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In the last days I have come across the question:

What is the singular of 'Ferien'?

Plural: die 'Ferien'

But what is the singular?

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There is none, it's a plural word. If you want to talk about a single holiday, as it were, you'd use Ferientag or Urlaubstag. Very often people will say that they are taking a day off (nehmen sich einen Tag Urlaub) or using some comp time (Zeitausgleich nehmen).

The word directly derives from the Latin "feriae", which already was a plural-only word.

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  • This is a case of a collaborative answer, which is not provided for by StackExchange. I think it would be more correct if Ingmar and @Carlster shared my +1. – Walter Tross Aug 18 '14 at 1:37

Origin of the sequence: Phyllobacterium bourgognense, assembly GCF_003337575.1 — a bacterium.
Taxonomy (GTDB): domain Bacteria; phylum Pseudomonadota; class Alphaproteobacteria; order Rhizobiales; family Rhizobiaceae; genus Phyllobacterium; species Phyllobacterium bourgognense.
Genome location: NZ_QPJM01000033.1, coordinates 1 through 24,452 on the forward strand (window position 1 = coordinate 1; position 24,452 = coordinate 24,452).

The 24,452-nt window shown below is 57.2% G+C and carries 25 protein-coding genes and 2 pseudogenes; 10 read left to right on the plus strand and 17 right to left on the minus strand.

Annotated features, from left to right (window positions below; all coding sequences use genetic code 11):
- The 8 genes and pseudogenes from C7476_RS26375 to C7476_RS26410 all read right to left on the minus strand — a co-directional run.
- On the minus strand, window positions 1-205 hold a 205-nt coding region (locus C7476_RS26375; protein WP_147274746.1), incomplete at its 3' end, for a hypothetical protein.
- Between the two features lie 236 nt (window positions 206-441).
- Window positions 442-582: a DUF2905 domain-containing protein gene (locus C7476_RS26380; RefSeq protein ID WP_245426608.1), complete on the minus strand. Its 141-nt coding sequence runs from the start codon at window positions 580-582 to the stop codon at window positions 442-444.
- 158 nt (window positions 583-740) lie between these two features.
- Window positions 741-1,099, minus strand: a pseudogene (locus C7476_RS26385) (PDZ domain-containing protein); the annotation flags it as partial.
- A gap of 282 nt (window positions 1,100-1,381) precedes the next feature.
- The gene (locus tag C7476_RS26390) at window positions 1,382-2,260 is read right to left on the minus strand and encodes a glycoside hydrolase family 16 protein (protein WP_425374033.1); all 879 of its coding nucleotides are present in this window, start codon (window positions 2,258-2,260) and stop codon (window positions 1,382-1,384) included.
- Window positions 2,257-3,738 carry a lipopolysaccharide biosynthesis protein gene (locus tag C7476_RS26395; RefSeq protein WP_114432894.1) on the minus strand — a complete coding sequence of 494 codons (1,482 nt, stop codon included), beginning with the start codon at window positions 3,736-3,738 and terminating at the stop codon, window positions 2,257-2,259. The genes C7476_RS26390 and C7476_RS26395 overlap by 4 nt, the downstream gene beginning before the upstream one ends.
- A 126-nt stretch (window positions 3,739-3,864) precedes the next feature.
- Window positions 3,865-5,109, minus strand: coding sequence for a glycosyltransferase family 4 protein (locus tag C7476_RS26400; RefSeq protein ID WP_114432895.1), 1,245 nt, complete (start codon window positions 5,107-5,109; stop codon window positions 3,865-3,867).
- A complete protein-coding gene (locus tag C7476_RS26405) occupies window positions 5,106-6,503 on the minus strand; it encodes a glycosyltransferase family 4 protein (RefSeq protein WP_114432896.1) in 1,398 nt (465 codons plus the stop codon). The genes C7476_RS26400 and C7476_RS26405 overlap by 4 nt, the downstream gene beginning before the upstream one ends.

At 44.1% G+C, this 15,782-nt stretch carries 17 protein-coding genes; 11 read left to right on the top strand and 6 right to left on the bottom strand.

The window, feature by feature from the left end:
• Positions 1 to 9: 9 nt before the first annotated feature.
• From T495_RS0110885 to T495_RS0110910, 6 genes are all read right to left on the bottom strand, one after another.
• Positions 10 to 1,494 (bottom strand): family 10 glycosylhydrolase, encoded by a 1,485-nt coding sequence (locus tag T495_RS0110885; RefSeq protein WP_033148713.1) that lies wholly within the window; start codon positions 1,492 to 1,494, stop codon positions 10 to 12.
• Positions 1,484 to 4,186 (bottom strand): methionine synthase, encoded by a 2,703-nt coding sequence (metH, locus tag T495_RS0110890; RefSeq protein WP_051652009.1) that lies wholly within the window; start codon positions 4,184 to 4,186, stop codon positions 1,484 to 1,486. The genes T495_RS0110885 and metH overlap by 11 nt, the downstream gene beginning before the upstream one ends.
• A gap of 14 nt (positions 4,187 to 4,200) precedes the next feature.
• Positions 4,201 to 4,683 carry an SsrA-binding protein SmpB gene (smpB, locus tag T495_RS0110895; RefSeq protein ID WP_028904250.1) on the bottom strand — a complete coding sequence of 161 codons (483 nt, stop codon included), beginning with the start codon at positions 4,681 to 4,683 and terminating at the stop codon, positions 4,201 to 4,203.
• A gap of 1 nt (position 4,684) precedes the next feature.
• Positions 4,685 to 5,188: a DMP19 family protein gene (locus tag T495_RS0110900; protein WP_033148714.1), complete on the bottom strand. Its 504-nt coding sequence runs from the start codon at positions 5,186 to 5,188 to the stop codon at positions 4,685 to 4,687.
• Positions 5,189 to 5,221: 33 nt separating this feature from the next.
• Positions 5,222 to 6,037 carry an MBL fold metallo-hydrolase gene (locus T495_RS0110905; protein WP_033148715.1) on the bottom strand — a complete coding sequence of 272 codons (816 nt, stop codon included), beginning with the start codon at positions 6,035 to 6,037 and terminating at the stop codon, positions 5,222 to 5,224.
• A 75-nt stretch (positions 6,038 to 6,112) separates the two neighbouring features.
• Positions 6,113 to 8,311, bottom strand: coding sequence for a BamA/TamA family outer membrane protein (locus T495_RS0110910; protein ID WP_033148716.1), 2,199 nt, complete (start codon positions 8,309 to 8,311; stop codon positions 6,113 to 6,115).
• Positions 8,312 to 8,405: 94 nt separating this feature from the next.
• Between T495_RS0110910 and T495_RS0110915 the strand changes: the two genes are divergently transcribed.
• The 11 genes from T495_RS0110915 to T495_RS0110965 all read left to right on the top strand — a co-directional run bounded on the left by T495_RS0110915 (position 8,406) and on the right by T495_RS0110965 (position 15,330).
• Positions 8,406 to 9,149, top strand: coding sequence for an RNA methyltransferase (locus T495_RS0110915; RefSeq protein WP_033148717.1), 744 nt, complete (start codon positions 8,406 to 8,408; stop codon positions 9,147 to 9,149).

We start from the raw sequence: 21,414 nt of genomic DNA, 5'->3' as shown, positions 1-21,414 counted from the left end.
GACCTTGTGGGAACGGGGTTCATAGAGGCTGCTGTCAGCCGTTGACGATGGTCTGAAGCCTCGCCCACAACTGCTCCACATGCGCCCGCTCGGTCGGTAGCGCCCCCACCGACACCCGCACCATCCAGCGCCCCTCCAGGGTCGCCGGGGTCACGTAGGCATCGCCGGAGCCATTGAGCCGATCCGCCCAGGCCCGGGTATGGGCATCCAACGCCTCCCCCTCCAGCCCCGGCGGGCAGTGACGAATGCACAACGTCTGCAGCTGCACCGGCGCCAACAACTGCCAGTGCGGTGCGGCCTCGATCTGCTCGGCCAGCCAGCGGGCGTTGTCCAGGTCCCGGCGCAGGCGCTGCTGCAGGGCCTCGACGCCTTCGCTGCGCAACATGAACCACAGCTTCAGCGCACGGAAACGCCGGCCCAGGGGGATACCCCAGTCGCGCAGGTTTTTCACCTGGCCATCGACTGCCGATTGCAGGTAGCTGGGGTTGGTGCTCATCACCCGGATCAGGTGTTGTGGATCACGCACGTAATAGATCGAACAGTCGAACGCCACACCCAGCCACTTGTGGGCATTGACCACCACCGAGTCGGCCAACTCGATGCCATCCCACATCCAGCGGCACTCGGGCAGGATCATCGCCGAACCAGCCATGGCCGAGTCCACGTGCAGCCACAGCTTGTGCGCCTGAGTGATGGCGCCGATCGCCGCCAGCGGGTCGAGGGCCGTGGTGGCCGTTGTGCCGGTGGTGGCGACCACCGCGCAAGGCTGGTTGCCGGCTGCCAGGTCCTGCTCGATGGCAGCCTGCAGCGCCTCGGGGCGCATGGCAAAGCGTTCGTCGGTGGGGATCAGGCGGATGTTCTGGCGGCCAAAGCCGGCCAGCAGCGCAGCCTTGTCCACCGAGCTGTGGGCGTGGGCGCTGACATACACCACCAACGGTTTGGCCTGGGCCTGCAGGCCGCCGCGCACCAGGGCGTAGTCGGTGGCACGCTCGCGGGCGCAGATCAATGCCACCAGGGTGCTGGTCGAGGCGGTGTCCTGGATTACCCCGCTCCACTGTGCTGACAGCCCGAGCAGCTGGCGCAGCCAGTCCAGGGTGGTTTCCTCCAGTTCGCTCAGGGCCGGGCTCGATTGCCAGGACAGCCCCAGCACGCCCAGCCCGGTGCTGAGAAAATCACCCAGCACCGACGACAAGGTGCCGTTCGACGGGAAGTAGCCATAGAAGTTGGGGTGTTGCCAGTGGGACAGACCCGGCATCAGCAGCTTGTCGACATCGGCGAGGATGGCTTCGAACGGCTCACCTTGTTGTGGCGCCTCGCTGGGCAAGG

• I don't really care all that much for the +1, honestly, but if Carlster would have wanted that point so badly I'm sure he would have provided an answer himself. That said, it was actually provided by a commenter, if memory serves, and he merely added that comment to my answer. It's all good as far as I'm concerned. – Ingmar Aug 18 '14 at 3:19
  • Thanks for the kudos, @Walter, but I think guidot and I are all good :) – user6191 Aug 18 '14 at 11:34
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In every language there are nouns that have only a plural form, but no singular. In German for instance Leute, Kosten, Ferien. The grammar term for such plural nouns is Latin Pluraletantum, which means " plural only". de.wikipedia has more information:

http://de.m.wikipedia.org/wiki/Pluraletantum

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